What’s lurking indoors during the ‘non-allergy’ season?
When the ragweed has subsided, the leaves have fallen, the weather has turned cooler, and fall is well and truly over, you’re probably ready for a break from allergies. Now is a great time to shut yourself into your nice, cozy house, sip a hot beverage, and not have to deal with allergy symptoms until spring, right? Not so fast. While winter is not considered an allergy season, it’s actually when indoor allergies do some of their finest work. Why? Because when people are spending more time indoors, they have more exposure to certain allergens.
- Dust mites cause year-round symptoms but are especially bothersome in winter. Dust mites are tiny arthropods, only about one-quarter to one-third of a millimeter in size. They thrive in warm, humid places, so they really enjoy living in beds, carpet, and upholstered furniture. They feed primarily on human skin flakes, and both their waste and their bodies can cause allergic reactions. People who are sensitive to dust mite allergens may experience sneezing, a runny nose, itching, red, watery eyes, itchy skin, postnasal drip, and a cough. In some people, a dust mite allergy can trigger asthma, causing difficulty breathing, tightness in the chest, wheezing, and trouble sleeping because of coughing, wheezing, or shortness of breath. You can find out if you’re allergic to dust mites through an allergy skin test. Treating this allergy involves reducing exposure and may require medication or immunotherapy. Vacuuming regularly, covering pillows, mattresses, and box springs, and washing your bedding frequently can all help reduce dust mites in your home.
- Mold can cause serious health problems. This is because molds produce both allergens and irritants, which can cause allergic reactions when touched or inhaled. Mold spores are everywhere, but if they find a damp place in your home in which to get a foothold, the mold will start growing and may become problematic. Mold is most common in bathrooms and around windows. Allergic reactions to mold exposure include sneezing, runny nose, red eyes, and a rash. In addition, mold can cause asthma attacks in those who are allergic and irritate the eyes, skin, throat, nose, and lungs of people regardless of whether or not they’re allergic.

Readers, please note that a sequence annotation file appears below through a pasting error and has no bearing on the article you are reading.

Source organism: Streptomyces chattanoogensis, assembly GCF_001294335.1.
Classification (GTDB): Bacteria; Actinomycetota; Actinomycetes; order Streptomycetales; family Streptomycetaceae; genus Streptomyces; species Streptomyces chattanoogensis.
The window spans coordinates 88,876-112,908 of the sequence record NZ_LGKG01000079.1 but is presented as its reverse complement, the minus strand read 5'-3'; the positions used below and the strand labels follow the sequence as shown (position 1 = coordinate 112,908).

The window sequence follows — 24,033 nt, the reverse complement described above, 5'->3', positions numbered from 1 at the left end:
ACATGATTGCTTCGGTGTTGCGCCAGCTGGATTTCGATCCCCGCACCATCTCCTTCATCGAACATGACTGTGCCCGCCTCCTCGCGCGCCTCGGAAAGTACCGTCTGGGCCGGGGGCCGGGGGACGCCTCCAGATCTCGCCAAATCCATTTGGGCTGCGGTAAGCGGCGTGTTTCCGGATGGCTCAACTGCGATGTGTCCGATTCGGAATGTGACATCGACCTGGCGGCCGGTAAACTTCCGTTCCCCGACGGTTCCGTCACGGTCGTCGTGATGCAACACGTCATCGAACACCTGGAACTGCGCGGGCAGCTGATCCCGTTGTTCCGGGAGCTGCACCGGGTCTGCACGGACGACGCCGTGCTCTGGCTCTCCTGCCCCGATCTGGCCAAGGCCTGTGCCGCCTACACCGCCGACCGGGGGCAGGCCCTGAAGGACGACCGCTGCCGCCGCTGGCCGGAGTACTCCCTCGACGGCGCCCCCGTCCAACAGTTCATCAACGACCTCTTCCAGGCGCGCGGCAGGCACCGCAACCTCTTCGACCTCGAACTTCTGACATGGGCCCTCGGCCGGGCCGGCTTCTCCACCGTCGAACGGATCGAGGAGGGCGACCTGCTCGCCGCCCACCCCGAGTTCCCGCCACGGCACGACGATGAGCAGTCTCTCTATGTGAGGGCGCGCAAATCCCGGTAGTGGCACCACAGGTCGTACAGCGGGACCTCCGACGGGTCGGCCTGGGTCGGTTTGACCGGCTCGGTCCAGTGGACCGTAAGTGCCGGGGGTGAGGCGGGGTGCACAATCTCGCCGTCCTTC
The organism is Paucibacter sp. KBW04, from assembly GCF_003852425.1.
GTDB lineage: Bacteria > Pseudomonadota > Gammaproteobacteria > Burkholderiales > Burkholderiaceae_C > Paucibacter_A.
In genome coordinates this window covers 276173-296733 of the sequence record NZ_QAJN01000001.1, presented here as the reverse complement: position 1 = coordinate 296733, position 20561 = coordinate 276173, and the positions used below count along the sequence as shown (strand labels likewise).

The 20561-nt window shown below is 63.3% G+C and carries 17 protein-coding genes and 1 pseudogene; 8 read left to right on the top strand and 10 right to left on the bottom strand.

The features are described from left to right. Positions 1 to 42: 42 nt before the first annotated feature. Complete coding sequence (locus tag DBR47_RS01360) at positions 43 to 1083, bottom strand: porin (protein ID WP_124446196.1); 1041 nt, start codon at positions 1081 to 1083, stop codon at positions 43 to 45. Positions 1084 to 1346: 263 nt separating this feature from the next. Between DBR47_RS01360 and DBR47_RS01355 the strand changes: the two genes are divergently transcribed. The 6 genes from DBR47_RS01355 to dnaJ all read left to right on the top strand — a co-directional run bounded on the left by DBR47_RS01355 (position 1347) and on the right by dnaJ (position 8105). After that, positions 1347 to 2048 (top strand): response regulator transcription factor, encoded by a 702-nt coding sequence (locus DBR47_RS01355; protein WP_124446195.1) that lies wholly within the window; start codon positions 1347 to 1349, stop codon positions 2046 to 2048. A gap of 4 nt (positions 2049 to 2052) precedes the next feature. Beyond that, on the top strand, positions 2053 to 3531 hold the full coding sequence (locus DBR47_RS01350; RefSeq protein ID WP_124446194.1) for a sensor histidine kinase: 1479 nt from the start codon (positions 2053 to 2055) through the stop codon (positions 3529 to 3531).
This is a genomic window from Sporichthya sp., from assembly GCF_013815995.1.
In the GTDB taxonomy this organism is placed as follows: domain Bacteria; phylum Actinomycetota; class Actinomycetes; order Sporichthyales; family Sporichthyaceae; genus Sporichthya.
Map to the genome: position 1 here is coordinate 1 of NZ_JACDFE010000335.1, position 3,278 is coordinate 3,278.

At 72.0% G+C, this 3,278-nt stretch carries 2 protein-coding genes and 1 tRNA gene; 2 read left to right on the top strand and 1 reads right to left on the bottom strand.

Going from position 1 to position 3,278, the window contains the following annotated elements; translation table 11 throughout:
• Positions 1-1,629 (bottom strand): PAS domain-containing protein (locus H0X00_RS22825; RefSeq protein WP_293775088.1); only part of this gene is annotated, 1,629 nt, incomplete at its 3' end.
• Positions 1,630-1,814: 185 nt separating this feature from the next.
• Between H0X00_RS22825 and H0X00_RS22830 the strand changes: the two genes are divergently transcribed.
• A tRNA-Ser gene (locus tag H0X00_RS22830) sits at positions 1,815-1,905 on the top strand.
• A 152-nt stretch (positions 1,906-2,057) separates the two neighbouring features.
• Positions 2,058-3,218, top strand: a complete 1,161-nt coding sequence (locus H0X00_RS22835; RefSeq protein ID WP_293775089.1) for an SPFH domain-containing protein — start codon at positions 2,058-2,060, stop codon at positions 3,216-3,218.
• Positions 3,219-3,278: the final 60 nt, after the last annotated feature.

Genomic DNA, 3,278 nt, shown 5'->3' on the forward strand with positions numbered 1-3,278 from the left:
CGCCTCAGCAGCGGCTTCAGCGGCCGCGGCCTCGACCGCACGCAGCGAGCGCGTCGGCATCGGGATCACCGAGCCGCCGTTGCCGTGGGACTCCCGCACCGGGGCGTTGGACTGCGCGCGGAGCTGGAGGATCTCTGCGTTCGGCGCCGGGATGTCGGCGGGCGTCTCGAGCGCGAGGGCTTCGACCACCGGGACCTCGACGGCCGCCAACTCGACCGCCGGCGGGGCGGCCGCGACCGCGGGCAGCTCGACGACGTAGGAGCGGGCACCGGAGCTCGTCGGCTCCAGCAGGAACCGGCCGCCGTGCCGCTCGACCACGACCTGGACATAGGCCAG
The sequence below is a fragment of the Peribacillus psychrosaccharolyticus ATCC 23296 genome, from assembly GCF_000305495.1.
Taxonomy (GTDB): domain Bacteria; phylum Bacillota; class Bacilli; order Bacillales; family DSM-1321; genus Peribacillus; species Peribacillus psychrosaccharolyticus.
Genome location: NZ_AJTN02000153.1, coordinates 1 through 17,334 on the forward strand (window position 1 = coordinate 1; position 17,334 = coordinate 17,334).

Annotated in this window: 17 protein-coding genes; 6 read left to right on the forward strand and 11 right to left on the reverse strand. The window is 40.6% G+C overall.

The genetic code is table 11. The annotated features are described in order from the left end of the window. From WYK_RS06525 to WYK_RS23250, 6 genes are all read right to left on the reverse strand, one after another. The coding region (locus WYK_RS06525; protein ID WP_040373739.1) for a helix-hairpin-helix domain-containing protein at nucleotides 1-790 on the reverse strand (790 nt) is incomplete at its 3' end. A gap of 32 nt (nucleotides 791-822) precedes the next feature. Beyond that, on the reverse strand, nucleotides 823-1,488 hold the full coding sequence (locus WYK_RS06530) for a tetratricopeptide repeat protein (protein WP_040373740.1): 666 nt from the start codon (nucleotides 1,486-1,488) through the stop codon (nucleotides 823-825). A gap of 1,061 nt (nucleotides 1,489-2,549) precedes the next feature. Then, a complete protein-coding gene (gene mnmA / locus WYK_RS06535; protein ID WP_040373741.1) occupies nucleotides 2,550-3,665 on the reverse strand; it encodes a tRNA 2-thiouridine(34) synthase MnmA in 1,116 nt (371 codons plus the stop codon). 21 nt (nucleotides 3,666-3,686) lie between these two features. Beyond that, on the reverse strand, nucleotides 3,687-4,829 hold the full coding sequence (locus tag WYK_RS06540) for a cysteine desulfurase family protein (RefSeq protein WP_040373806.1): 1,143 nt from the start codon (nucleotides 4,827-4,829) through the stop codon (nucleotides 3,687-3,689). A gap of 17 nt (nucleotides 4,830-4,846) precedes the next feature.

- Man’s best friend is sometimes the source of man’s persistent misery. There’s no doubt that we love our companion animals, but pets of all types produce allergens. This can be the family dog, cat, bird or even the schoolroom gerbil. These allergens are proteins that can cause an allergic reaction, and they’re found in animal hair, dander, saliva, and urine. When a pet lives inside, the allergen levels are highest in rooms where the pet is allowed. What’s more, in addition to releasing their own allergens, dogs and cats can bring dust and pollen inside on their coats! Pet allergy symptoms manifest with a stuffy or runny nose, itchy, watery eyes, sneezing, wheezing, coughing, and sometimes hives or a rash. If you’re not willing to part with your four-legged friend, there are multiple treatments available to help you manage your allergies.
If you suffer from allergies or asthma, an experienced, board-certified allergist can help you determine how to manage your conditions. The physicians at Allergy & Asthma Specialists SM are board-certified in allergy and immunology and will help you identify triggers so that you can learn to control your symptoms. Call 610-825-5800 or visit the website for an appointment, or to learn more